The FSCS regularly publishes a list of firms it has declared in default, meaning they are unable to pay out on claims made against them.
A business called Vantage Investment Group, owned and run by two Norwich-based brothers, appears on the most recent list.
Interestingly, the brothers were also shareholders and directors of IFA firm Taylor and Taylor Associates between 2008 and 2015.
During this period, around £17 million pounds of 239 clients’ money was invested without their knowledge, into the unregulated Vantage Investment Group fund through Taylor and Taylor Associates.
According to Police, the Taylors used the money to fund expensive lifestyles, which included cars and a private boat. The pair were each charged with seven counts of fraud in 2016, and pleaded guilty in 2018 to a single count of conspiracy to defraud.
A 2018 data request by New Model Adviser® revealed the lifeboat fund had paid out £5 million for a total of 176 complaints against the Taylor and Taylor. Of these, 102 related to advice on Sipp products, 28 related to unregulated collective investment schemes, and 23 related to investment bonds.
Other IFA firms in today’s FSCS list were:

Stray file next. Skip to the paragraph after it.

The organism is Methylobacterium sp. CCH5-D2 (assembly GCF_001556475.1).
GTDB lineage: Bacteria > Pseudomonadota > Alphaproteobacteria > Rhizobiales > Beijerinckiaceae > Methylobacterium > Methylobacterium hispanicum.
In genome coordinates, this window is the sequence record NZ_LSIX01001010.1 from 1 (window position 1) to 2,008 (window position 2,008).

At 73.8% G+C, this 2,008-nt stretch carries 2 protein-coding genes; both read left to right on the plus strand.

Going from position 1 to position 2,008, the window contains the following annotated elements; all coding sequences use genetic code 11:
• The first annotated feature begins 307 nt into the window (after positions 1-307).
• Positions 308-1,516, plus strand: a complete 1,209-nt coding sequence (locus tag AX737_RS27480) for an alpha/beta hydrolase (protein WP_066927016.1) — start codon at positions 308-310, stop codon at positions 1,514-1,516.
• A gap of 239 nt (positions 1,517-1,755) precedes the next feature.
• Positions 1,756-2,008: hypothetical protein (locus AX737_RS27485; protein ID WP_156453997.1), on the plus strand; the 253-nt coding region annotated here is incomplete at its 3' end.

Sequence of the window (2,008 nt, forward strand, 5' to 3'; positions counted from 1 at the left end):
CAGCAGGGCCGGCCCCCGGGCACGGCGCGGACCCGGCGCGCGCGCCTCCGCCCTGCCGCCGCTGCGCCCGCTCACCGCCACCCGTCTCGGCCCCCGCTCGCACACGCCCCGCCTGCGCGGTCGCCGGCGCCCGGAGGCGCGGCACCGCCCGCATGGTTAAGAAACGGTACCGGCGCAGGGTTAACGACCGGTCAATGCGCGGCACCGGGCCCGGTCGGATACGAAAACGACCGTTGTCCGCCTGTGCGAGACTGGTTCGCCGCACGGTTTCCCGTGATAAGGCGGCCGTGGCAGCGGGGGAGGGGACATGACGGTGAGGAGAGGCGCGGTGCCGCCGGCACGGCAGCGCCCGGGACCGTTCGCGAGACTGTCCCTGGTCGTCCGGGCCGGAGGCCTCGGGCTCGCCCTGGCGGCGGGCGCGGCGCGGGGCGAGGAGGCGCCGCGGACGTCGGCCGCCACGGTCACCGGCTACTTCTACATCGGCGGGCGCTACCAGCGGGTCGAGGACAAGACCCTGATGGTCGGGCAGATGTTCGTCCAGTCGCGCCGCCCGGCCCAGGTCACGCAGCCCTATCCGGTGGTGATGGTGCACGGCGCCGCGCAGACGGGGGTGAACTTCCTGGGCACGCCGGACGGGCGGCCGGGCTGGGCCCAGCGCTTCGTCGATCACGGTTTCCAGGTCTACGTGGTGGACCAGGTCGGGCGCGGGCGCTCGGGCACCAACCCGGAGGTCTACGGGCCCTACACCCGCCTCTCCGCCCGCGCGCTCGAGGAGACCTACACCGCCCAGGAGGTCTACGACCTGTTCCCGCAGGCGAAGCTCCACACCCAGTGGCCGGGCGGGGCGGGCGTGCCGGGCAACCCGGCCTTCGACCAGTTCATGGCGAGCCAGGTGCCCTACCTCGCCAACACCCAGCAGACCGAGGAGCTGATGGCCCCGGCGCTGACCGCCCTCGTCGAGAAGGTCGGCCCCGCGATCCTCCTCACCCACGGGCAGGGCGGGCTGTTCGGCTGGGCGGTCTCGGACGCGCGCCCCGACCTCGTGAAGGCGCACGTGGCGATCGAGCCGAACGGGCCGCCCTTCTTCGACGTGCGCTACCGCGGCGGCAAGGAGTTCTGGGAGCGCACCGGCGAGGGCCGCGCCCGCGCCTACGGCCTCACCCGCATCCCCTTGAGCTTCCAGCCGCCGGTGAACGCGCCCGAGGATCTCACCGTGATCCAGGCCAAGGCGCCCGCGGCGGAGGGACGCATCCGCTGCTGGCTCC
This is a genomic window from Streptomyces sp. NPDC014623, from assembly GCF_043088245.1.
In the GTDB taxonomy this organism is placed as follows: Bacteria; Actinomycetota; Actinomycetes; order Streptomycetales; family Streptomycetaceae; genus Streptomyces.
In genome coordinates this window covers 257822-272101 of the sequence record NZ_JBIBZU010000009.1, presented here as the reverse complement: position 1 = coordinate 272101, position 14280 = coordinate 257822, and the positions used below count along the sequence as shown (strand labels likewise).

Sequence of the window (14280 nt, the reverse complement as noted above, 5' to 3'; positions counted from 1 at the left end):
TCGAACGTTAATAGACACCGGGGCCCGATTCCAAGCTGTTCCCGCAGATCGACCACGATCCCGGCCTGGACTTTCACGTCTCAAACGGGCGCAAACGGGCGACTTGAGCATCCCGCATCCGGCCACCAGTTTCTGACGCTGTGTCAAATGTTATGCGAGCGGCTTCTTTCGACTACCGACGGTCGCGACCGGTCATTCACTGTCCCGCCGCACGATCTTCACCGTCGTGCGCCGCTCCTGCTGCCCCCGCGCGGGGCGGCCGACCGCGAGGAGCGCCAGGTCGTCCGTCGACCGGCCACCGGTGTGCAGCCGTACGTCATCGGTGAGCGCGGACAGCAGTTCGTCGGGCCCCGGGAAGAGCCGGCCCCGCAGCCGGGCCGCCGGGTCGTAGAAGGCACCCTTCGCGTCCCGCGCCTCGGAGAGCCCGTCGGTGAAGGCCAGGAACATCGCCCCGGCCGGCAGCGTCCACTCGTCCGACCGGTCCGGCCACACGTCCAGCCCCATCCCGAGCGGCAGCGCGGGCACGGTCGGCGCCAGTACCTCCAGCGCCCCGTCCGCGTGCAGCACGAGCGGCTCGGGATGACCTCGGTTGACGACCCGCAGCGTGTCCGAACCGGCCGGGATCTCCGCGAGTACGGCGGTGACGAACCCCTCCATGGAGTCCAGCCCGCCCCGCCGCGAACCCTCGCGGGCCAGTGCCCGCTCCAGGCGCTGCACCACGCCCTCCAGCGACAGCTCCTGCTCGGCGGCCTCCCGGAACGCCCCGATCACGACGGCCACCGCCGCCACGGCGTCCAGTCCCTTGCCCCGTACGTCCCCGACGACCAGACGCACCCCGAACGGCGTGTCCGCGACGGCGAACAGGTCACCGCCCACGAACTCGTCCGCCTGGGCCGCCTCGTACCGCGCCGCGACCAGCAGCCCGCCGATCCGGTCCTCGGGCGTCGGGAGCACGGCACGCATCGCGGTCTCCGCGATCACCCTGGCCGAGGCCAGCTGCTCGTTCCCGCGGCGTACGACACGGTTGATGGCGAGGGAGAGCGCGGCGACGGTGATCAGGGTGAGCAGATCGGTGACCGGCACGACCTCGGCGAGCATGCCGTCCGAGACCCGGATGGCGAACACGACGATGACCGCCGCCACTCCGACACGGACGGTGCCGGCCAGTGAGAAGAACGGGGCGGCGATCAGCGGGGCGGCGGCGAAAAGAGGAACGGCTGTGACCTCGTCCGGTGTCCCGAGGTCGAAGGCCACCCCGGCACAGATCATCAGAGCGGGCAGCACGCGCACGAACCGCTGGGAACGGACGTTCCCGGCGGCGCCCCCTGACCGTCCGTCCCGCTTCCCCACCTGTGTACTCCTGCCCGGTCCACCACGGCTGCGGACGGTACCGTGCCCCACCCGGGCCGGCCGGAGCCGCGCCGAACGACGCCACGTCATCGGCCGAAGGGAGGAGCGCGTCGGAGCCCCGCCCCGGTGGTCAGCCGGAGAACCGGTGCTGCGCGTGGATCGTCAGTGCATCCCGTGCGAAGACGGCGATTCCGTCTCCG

Synergie Financial Planning Limited (trading as Future Financial), Dorset.
Magna Wealth Management Limited, Worcestershire.
TBO Investments Ltd, Birmingham
Kennett Investment, Life & Pensions Limited, Humberside.
Premier Financial Solutions (Harrogate) Limited
Pensionology UK Limited (Formerly Broker-Support Limited), Cheshire
Ulverston Financial Services Limited, Cumbria
Susan Fleck Associates Limited, Kent
John Henry Moore, East Sussex
Sequant Capital Limited Formerly Central Markets (London) (although still listed as active on the FCA register at the time of writing, check the register here).
GD Tancred Ltd, Peterborough. GD Tancred’s FCA register entry records that it was censured by the Financial Services Authority back in 2006, though it is not clear whether there is any connection to it going into default in 2019.
Advisers are set to fork out £153 million towards the FSCS levy in 2019/20. In April, the FSCS said it is still seeing the majority of claims coming from unsuitable Sipp advice. However, there was also a slight slowdown in advice compensation claims.
The FSCS has in fact recovered £300 million over the past five years from failed financial services firms.